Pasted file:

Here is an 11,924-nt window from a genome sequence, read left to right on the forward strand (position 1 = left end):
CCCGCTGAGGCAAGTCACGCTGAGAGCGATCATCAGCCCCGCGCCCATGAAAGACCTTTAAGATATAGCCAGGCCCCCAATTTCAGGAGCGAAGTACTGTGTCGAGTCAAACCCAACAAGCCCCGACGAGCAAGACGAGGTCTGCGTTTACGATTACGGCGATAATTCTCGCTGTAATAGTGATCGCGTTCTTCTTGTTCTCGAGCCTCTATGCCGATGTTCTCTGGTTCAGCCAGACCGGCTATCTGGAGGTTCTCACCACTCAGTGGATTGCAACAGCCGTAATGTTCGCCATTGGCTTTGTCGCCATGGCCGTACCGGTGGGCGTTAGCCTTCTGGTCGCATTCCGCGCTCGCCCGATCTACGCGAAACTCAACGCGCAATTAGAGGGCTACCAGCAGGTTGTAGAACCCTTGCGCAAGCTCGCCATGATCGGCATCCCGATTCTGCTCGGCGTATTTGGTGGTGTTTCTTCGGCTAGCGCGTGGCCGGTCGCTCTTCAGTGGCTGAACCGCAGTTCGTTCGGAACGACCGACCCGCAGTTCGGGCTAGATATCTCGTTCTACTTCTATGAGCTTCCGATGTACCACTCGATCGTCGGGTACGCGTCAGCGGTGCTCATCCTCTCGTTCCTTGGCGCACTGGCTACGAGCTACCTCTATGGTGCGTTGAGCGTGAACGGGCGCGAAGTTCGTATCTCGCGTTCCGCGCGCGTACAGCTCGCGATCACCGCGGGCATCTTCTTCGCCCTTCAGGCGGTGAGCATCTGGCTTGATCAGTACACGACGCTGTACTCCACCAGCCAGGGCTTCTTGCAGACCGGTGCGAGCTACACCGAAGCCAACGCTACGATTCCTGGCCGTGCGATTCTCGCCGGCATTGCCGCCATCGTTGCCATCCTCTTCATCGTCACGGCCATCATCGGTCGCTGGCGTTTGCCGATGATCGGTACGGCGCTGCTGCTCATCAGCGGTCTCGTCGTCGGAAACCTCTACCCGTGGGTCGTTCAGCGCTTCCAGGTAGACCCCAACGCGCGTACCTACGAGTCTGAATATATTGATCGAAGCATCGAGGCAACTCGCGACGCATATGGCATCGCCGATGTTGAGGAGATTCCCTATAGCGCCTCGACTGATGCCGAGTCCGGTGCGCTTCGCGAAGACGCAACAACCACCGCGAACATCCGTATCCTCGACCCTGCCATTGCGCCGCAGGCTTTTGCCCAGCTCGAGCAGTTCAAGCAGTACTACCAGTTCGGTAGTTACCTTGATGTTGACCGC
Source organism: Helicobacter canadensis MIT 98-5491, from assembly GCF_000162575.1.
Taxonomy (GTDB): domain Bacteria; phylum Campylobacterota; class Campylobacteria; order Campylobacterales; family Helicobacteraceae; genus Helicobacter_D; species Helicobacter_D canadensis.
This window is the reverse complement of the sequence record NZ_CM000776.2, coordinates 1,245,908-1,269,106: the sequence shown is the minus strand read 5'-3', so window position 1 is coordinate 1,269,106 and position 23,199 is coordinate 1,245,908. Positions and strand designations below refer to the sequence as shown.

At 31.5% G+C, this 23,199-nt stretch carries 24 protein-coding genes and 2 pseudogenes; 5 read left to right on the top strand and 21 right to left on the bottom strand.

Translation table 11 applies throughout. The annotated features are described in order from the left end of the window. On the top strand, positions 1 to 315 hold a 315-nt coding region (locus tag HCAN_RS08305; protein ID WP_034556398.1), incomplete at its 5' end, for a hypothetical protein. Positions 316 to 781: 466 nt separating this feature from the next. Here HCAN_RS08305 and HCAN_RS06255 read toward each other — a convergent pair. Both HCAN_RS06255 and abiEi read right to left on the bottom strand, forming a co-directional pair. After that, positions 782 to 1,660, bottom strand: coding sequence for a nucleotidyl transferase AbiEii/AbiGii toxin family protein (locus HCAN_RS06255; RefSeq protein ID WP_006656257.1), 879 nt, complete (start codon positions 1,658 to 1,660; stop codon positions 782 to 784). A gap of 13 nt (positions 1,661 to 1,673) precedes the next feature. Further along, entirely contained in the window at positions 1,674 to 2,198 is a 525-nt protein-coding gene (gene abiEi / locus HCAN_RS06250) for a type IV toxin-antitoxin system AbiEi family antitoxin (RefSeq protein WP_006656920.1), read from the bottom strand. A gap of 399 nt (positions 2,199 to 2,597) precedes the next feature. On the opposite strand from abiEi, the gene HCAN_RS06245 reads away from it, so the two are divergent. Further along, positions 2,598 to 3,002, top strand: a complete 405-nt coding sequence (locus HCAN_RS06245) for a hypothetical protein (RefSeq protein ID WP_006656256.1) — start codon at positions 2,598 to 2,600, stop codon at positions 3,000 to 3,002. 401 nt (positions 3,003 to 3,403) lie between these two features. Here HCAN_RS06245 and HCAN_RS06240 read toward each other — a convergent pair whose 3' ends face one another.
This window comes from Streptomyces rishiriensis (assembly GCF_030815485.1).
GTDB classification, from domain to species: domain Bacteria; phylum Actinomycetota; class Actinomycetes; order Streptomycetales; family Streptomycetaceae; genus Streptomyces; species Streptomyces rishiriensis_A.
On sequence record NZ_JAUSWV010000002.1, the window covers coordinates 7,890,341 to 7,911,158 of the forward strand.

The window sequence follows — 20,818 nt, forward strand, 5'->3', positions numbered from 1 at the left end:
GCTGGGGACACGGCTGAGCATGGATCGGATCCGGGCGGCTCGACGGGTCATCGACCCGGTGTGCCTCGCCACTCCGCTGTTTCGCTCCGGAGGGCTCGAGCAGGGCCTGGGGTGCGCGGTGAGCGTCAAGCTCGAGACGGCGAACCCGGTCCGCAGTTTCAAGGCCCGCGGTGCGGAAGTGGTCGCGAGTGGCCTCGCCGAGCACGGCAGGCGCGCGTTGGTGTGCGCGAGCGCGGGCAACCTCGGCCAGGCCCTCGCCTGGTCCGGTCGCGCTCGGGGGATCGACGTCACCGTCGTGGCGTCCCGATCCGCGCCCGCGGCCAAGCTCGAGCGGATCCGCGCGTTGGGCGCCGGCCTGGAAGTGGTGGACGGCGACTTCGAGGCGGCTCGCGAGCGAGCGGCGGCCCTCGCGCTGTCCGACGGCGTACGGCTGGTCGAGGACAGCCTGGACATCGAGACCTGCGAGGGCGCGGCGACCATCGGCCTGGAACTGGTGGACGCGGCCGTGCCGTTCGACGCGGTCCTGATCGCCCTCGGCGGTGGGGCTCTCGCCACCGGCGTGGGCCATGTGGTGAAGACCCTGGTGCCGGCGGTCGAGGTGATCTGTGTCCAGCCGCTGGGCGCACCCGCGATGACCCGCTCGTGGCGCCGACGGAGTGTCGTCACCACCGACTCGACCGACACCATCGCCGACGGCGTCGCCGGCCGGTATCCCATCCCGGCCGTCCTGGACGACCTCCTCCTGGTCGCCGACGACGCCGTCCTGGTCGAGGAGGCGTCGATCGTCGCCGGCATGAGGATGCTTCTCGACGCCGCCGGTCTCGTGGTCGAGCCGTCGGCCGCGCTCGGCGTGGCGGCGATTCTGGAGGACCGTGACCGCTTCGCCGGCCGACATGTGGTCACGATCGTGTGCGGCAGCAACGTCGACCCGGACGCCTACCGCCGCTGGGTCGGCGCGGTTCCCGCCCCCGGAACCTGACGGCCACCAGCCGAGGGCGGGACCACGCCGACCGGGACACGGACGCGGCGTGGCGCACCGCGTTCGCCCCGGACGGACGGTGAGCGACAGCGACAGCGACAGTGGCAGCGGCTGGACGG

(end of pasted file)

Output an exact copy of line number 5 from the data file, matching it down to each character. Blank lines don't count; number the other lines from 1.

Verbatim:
This window is the reverse complement of the sequence record NZ_CM000776.2, coordinates 1,245,908-1,269,106: the sequence shown is the minus strand read 5'-3', so window position 1 is coordinate 1,269,106 and position 23,199 is coordinate 1,245,908. Positions and strand designations below refer to the sequence as shown.